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Most pholtovoltaic solar and wind electric power systems use 12 volt, although they use 'marine' batteries instead of car batteries, and usually use a 'bank' of them. I'm thinking, A) This could be used as a supplement to such a system charging even when cloudy or windless, or :gift: By using a bigger system, ...

Jim

 

I like it Jim! I knew this was discussed at Hypog before so I found the thread. :wave2: As I describe in post #5, I heard about this power idea in relation to a large antenna for Ham radio, but in that case the power being induced was unwanted. :friday: :)

 

Thread: >> Waves

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I also posted about this on another site, and people who know alot more about me about electricity assured me it will work. I'm definetly gonna try it. As I said, at the least it could be a supplement to solar cells. Apperently you can get some pretty high voltages, as my previous post suggests.That was the one where I was quoting the guy on the other site, who talked about 2 guys who used old coke bottles as insulators, and got scared so dismantled it.They gave me the correct instructions for how to wire it up, with the coil and sparkplug, to make it work.Wish I could start on it right now, but I've got a project I'm in the middle of, have to finish first.Jim

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  • 9 months later...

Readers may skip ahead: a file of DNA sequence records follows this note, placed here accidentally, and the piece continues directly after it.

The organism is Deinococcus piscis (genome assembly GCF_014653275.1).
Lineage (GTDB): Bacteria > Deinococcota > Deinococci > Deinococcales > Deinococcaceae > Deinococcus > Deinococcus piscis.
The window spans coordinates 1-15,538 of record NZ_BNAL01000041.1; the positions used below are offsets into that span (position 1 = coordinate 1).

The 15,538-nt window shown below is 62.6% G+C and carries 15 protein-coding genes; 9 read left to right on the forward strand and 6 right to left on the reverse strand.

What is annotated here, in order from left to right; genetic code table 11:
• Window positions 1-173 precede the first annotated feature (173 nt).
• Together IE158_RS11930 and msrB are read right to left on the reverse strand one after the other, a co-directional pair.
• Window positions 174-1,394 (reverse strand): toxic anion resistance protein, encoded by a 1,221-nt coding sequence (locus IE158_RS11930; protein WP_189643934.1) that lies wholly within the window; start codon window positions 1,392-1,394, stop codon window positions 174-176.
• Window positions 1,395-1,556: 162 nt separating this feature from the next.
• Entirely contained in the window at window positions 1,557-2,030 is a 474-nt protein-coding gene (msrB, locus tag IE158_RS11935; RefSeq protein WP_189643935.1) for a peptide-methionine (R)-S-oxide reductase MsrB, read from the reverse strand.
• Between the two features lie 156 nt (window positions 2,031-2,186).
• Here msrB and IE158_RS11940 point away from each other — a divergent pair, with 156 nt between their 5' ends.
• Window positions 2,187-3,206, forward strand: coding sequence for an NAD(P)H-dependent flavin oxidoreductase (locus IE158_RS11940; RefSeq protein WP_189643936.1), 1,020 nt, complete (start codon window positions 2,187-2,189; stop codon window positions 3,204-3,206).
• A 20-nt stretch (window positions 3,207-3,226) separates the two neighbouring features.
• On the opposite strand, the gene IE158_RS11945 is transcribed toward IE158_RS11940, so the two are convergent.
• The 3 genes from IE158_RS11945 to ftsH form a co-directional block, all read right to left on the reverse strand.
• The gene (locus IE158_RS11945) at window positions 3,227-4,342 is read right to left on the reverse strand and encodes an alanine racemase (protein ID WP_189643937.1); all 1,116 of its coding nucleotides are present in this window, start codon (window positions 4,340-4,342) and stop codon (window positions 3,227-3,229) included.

Actually you *can* get lightning to strike in the same place over and over. All you need is a rod/conductor and you pass a laser up into the clouds. Say about mid way the laser is passing very close to the top of that rod. The Laser Ionizes the air and the lightning tried to follow the laser, there is no real conduction and so it strikes the rod.

 

The other thing is people saying static is not that 'strong' are kind of neglecting the fact they could run miles of something like that under a roadway or like say the tension wires of a bridge or anywhere were friction is created over and over.... that would build up.

 

Just my 2 cents. I stumbled over this page and thought id say something.

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  • 1 year later...

I'm seeing different parts of a general idea I had some years ago but wasn't sure with whom to discuss it. On most vehicles there is a static discharge system to keep you from getting zapped,(Doesn't work so well on some). With Electric Vehicles,(EV's) that same static electricity can be beefed up and added to the battery bank. Adding this to solar panels,Tesla turbines, regenerative brakes and transmission should put us much closer to a long range, and eventually unlimited range EV. Through static electricity we could create a lot of juice for VERY little resistance.

If anyone has any input I would like to hear it. (Here's to electric vehicles and the death of the gas conspiracy).

hammur :rolleyes:

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The other thing is people saying static is not that 'strong' are kind of neglecting the fact they could run miles of something like that under a roadway or like say the tension wires of a bridge or anywhere were friction is created over and over.... that would build up.

 

Wouldn't that be very expensive?

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  • 3 weeks later...

So it is winter in Virginia, and my family and I are shocking the hell out of ourselves as we walk around the house. Last night I had a thought and actually tested it out. I built up a nice charge and walked over to a lamp with a CFL light bulb. I hovered my hand near the lightbulb and it faintly glowed. This was just from being in proximity to my hand. I then touched the actual tube of the light bulb and it lit up briefly. Anyone but a blind man could see (:shrug:) that there is plenty of energy at work. So my mad scientist mind started to work...

 

Is there a way to harness that static electricity in order to say power some rechargeable batteries? It would save me from some shocks and actually put that energy to good use at the same time.